The company behind Huggies is wading into the messy debate over when to start toilet training.
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Kimberly-Clark (KMB) has benefitted as more parents opt for Huggies Pull-Ups disposable training pants over less-expensive diapers. Sales of Pull-Ups, which absorb wetness like diapers but can be pulled on or off like underpants, grew by double-digits in 2015 and again in 2016, offsetting a decline in diaper sales.
A pack of 74 Pull-Ups costs $24.99 at Target.com (TGT), while a box of 140 Huggies Snug & Dry diapers goes for the same price. In addition to helping the company's bottom line, executives said parents' willingness to pay for Pull-Ups signals an economy on the mend.
It is a trend that Kimberly-Clark would like to see continue.
During a call with analysts last month, its operations chief, Michael Hsu, said Pull-Ups brand managers were working to promote earlier potty training.
"There's a strategy on their part to say, 'Hey, we want children to start training earlier and we want them to stay more consistent in the training pant,'" he said.
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Stepping into the whirlwind of perspectives by parents and pundits is a risky move for Dallas-based Kimberly-Clark. How to raise toddlers prompts endless debate online, much of it revolving around when toilet training should start.
Most every major parenting and medical website has reams of information, from essays by pediatricians to interactive quizzes, aimed at helping parents decide when to start and which methods are best. Parents weigh in on blogs and message boards with their own opinions.
For instance, thousands of commenters have posted on parenting site babycenter.com's various potty-training threads, which included everything form a debate over whether to reward children for using the toilet to a mom who experimented with both diapers and training pants for her children and ultimately "just made them run around the house in real underwear."
Some child-care experts say that training pants, because they are so similar to diapers, don't encourage toilet use.
"No kid will use a trainer like underwear, which is what marketers want people to think," said Sarah Grover, a potty-training consultant in Chicago. "If a child can pee and poop in there and not get wet, that's not potty training."
Huggies in 2016 started a marketing campaign aimed at teaching parents to recognize when children are ready for potty training, and training pants. It also enlisted a child development expert who authors posts on the company's web site giving advice such as, "Diapers are for babies. Pull-Ups are for big kids," and discouraging parents from returning to diapers once they have begun using training pants.
But it avoids specifying an age when that should begin, said Arist Mastorides, head of Kimberly-Clark's North American childcare business.
"We would never tell mom implicitly when to start," he said. "It's a hard journey and it's messy and time-consuming. We're trying to help educate parents on the signs of readiness to help moms get comfortable with training."
Competition in training pants has been intensifying between Huggies and its chief rival, Procter & Gamble Co.'s Pampers (PG), which was late to the game but has been gaining customers.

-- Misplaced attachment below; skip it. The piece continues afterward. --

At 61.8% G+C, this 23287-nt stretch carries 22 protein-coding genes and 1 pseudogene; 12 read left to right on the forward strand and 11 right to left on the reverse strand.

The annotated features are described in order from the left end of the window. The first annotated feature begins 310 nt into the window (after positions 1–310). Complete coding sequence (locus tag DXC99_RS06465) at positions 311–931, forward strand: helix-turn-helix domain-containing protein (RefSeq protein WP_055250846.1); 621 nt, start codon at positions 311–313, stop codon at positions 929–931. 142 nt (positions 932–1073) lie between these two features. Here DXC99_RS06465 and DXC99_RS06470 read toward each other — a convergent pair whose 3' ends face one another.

Like Kimberly-Clark, it charges more for training pants than traditional diapers: An 80-pack of Pampers Easy-Ups costs $24.99, similar in price with a box of 104 Pampers Baby Dry diapers.
P&G is pushing hard to catch up with Kimberly-Clark in a rivalry that led to a dispute over advertising.
P&G in January agreed to modify its Easy-Ups advertising after the National Advertising Division agreed with a Kimberly-Clark complaint that it was misleading. P&G agreed to stop saying, "You'll see drier nights," and to change the wording of the claim, "doesn't leak like ordinary training pants."
But P&G said it would appeal the regulatory body's decision that it stop using "the best way to potty-train" and "the easiest way to underwear," arguing the phrases constitute so-called puffery, or vague and subjective advertising claims.
Pampers Easy-Ups had 23% of the U.S. training-pants market in December, up from 14% in July, according to Nielsen data supplied by the company. Huggies, still the dominant player, saw its share drop to 53% from 62% in that time.
Overall, U.S. sales of training pants rose 5.3% to $1 billion in the 52-week-period ending Jan. 28, according to Nielsen. Diaper sales fell 4.4% to $3.9 billion during that period, the first decline in at least four years.
P&G said it doesn't encourage parents to start potty-training earlier. "We recognize every toddler and every family is unique, and parents really are in the best position to determine when and how to embark on potty training for their little ones," a P&G spokeswoman said in an email.
The Cincinnati company does, however, take issue with the idea that training pants are no different than diapers when it comes to potty training. Toddlers, for instance, lie down during a diaper change but can aid in changing in and out of training pants and are generally standing during the process.
Training pants are built differently than diapers and cost more. Some come with more bells and whistles. For example, Huggies Cool Alert Pull-Ups get cold when wet, alerting the child to an accident.
Jingjing Sun in Seattle did exhaustive research when her son, now 4 1/2 , neared potty-training age, trying training pants as well as cloth diapers. She uses training pants for her 2-year-old daughter at night, but now that Ms. Sun has two children and a more hectic life, she doesn't spend as much time weighing the pros and cons of different types of diapers.
"Eventually I just said, 'I don't care that much,'" Ms. Sun said.